Confessions of an Ex-Vegatarian

I ate meatloaf last night. That might not seem like a big deal to anyone reading this, but it is to me. You see, I’ve been a vegetarian for the last seven years. I originally decided to become a vegetarian because I felt a moral obligation to stop supporting the meat industry. I don’t agree with the way that most meat animals are raised. I’m not going to go into the specifics of this in this post, but feel free to do more research if you would like.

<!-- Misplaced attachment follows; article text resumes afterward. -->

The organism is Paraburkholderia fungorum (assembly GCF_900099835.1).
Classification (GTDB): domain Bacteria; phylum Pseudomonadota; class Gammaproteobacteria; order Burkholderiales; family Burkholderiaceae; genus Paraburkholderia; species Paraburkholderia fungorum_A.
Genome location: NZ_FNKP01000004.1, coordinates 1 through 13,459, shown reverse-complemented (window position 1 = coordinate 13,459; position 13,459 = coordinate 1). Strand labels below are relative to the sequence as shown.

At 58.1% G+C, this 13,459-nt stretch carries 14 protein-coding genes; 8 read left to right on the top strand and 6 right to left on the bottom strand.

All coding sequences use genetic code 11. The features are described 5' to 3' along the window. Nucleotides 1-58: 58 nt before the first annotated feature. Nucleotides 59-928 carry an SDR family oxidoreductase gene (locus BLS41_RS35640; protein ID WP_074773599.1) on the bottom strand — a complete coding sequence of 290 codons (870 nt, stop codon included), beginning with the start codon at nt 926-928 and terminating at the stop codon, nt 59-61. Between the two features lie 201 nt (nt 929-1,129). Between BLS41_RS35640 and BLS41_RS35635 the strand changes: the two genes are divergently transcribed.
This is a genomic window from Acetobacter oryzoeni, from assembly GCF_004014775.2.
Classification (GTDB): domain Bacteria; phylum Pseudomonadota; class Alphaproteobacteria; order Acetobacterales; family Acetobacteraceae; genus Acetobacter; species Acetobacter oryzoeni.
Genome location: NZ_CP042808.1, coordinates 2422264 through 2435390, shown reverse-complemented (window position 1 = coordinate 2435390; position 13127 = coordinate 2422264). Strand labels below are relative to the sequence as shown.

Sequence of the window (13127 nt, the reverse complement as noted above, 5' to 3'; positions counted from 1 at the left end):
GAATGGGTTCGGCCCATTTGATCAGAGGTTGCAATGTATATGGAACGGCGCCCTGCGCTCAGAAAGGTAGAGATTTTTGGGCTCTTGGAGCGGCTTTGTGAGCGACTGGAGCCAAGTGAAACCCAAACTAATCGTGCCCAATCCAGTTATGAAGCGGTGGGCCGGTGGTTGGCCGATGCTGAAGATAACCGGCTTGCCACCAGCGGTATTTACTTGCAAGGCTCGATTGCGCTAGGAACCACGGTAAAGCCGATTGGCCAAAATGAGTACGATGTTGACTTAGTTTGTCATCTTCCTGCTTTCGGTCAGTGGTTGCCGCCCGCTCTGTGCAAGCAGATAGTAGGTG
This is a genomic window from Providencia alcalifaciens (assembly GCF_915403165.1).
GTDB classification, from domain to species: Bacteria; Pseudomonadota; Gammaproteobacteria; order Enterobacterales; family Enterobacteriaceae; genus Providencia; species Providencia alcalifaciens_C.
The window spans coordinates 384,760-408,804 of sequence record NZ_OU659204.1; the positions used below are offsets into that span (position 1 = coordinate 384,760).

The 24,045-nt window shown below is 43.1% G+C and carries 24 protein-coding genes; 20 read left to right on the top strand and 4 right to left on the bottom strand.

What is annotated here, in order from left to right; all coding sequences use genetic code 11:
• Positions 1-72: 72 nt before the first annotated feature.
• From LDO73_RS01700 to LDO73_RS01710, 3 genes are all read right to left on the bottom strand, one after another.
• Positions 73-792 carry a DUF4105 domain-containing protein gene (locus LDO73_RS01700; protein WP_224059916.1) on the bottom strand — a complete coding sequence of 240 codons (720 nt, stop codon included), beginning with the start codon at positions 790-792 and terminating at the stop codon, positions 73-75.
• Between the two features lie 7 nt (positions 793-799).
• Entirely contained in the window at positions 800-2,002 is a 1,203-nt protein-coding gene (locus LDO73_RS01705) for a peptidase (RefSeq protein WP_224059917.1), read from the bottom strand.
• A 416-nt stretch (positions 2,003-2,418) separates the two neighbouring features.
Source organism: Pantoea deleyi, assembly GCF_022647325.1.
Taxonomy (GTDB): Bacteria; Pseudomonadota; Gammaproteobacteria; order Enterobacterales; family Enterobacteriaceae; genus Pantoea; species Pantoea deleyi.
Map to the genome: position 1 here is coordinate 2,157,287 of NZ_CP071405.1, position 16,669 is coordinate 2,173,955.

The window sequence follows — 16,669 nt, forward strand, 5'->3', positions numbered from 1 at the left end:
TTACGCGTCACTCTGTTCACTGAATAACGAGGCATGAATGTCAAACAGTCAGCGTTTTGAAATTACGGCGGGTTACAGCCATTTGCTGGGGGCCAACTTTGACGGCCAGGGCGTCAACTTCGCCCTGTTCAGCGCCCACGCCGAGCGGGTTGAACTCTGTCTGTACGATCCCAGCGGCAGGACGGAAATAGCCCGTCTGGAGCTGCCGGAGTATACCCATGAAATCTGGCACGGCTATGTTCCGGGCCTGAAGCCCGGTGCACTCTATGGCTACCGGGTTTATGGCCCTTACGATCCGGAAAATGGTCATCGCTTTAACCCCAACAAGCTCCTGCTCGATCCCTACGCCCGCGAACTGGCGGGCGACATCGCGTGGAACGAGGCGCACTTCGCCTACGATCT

Now, my husband and kids have always eaten meat. I was able to keep my now 3 year old a vegetarian for the first year of his life – but as soon as DH slipped him a piece of bacon, he hopped on the meat eating bandwagon as well. It’s quite difficult to prepare different meals for us every night. I found myself skipping the meat of any given meal, and eating just the sides. This way of eating became very hard on my body and I found myself becoming fluffy, sluggish, and easily annoyed. There was a point when I thought I was eating well if I had a microwaved frozen soy burger on a highly chemical ridden cheap hamburger roll. I added iceberg lettuce and a slice of store bought unorganic tomato for some added vegetables. It was sad. I was sad. I was starting to fall into a pit of depression and I had no idea why.